- How can I preserve my family photographs for my grandchildren?
- I have a collection of film negatives. Is it a good idea to store them in my refrigerator?
- I have some glass plate negatives. What is the best way to care for them?
- I have an album with photographs that have been pasted onto the pages. Is there a safe way to remove the photos from the pages?
Place your photographs in either plastic or paper enclosures that are free of sulfur, acids, and peroxides. Preservation quality paper enclosures can be found in both buffered (pH 7.5-9.5) and unbuffered stock; buffered enclosures are preferable for deteriorated prints on poor-quality mounts. Stable plastic enclosures made of uncoated polyester film (Dupont Mylar Type D or ICI Melinex 516), uncoated cellulose triacetate, polyethylene, or polypropylene can also be used. All materials used for storing photographic collections should pass the PAT (Photographic Activity Test) and will be marked as such by suppliers of high quality photographic enclosures.
Store photographs in a closet or air-conditioned room — not the attic or basement — at 68° F and 30-40% relative humidity (HR). Higher humidity levels speed up deterioration; very low humidity may cause prints to crack, peel or curl. If relative humidity cannot be controlled consistently below 80%, plastic enclosures should not be used, because photographs may stick to the surface of plastic.
Avoid exposing photographic materials to anything containing sulfur dioxide, fresh paint fumes, plywood, cardboard, or fumes from cleaning supplies. Also avoid acidic paper envelopes and sleeves, polyvinyl chloride (PVC) plastic, rubber bands, paper clips, and poor-quality adhesives such as pressure-sensitive tapes and rubber cement. Cheap, readily available “drugstore type” photo albums, or albums with sticky adhesive pages, should not be utilized; instead, use photo corners to mount photographs. For guidance on finding suitable storage materials, see the FAQ on archival suppliers.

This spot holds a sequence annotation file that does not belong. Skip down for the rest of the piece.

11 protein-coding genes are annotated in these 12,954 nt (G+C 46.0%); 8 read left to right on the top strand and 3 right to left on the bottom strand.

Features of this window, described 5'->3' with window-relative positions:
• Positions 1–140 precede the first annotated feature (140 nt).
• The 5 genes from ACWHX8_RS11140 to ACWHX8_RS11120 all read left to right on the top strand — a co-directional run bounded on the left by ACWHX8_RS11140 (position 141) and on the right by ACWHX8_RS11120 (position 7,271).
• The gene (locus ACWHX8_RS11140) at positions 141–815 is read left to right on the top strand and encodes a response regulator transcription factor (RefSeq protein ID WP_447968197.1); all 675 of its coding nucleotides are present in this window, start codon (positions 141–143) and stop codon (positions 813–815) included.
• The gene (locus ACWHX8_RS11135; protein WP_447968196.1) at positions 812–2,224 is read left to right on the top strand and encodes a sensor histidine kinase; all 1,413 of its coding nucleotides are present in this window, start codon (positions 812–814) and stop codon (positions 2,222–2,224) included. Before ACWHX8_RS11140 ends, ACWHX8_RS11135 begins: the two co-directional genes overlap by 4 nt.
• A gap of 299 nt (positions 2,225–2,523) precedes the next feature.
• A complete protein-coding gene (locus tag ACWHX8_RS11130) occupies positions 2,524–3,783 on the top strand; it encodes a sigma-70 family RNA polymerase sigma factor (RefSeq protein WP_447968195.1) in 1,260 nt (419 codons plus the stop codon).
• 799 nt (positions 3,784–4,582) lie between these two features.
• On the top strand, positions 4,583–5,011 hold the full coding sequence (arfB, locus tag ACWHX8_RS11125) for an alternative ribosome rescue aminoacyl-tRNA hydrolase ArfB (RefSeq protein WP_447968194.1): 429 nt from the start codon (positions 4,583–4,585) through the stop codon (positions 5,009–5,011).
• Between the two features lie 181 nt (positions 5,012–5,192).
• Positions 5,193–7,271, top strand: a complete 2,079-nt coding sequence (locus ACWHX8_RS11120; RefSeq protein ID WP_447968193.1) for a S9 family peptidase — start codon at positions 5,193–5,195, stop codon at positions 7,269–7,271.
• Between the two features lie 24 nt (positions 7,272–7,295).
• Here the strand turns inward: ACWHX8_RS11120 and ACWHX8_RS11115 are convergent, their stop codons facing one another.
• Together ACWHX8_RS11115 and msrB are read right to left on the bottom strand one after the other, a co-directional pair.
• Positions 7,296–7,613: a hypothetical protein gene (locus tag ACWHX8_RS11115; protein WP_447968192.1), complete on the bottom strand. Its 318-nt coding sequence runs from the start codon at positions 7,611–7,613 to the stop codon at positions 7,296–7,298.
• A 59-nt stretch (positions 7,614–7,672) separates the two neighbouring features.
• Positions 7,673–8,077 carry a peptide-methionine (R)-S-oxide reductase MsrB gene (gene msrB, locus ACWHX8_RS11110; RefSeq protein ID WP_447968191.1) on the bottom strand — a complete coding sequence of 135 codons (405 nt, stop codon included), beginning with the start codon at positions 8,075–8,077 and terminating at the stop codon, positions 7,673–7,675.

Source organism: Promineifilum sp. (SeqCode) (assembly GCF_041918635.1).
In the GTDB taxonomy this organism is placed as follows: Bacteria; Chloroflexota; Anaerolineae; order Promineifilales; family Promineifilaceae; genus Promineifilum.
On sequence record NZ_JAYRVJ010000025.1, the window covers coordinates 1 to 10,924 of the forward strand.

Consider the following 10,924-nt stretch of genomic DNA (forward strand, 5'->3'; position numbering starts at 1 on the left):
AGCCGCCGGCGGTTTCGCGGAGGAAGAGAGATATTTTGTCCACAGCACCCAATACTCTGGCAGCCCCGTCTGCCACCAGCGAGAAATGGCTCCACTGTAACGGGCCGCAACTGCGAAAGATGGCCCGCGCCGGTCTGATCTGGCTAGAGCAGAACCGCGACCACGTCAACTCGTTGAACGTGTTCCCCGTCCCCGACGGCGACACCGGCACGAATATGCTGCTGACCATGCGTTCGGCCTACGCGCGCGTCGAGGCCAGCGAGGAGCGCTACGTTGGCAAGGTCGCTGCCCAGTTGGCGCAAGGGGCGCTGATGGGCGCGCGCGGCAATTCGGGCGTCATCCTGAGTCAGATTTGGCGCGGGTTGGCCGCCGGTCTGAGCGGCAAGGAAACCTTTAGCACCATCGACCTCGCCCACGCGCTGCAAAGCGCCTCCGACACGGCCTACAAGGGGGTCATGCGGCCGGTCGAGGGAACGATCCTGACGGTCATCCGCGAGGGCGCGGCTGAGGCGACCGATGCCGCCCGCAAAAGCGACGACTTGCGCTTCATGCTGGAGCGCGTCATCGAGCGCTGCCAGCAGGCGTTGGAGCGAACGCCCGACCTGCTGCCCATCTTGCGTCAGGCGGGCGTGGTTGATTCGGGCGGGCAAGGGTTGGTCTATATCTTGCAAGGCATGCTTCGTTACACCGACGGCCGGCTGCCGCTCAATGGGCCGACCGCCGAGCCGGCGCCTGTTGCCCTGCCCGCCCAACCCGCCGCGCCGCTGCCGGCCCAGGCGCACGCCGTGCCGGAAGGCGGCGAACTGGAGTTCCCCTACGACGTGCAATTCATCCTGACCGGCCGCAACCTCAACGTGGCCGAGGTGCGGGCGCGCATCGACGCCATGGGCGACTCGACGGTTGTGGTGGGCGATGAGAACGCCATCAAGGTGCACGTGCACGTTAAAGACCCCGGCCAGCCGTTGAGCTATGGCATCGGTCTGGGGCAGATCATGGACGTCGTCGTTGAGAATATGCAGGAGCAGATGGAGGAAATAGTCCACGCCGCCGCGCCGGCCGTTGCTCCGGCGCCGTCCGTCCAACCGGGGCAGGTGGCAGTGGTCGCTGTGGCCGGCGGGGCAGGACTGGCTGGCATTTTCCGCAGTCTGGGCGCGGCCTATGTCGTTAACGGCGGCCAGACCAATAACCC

For more information, consult the Library of Congress publication Caring for Your Photographic Collections.
Photographic materials should be kept in proper environmental conditions. While, in general, lower temperatures will always be better for photographic materials, relative humidity is the single most important factor in preserving most items of this type. Conditions around 68° F and 30-40% relative humidity are appropriate and the easiest to maintain in enclosed areas, such as an interior closet or an air-conditioned room. High temperatures and high relative humidity levels (above 60%) will accelerate deterioration, as can fluctuations in temperature or humidity; this makes some spaces, such as attics or basements, inappropriate for storing photographic materials.
For more information, refer to the Library of Congress publication Caring for Your Photographic Collections.
Appropriate environmental and storage conditions are key to the longevity of glass plate negatives. Maintain relative humidity between 30% and 40% and temperature between 65° and 70° Fahrenheit. Housing materials and shelving must be strong enough to bear the weight of the glass plate negatives. Boxes should be clearly labeled “fragile/glass” and “heavy.”
For more information, see the Library of Congress publication Caring for Your Photographic Collections, Preservation of 19th-Century Negatives in the National Archives by Constance McCabe in the Journal of the Americal Institute for Conservation 30 (1991)no. 1, and the Conserve-O-Gram Caring for photographs: special formats [PDF: 699 KB / 4 p.] (National Park Service).
I have an album with photographs that have been pasted onto the pages. Is there a safe way to remove the photos from the pages?
It can be very difficult to remove photos that are adhered to pages. If not done by an experienced professional, the potential to incur irreversible damage is high. The American Institute for Conservation (AIC) provides a free conservator referral service where you may select the type of conservation service you need, identify your geographical area, and receive a list of local conservators. For more information about the care and storage of your photographic collections, refer to the Library of Congress publications Caring for Your Photographic Collections and Care, Handling, and Storage of Photographs. Other useful resources include Preserving Photographs from the National Archives and Record Administration and Care of Photographs from the Northeast Document Conservation Center.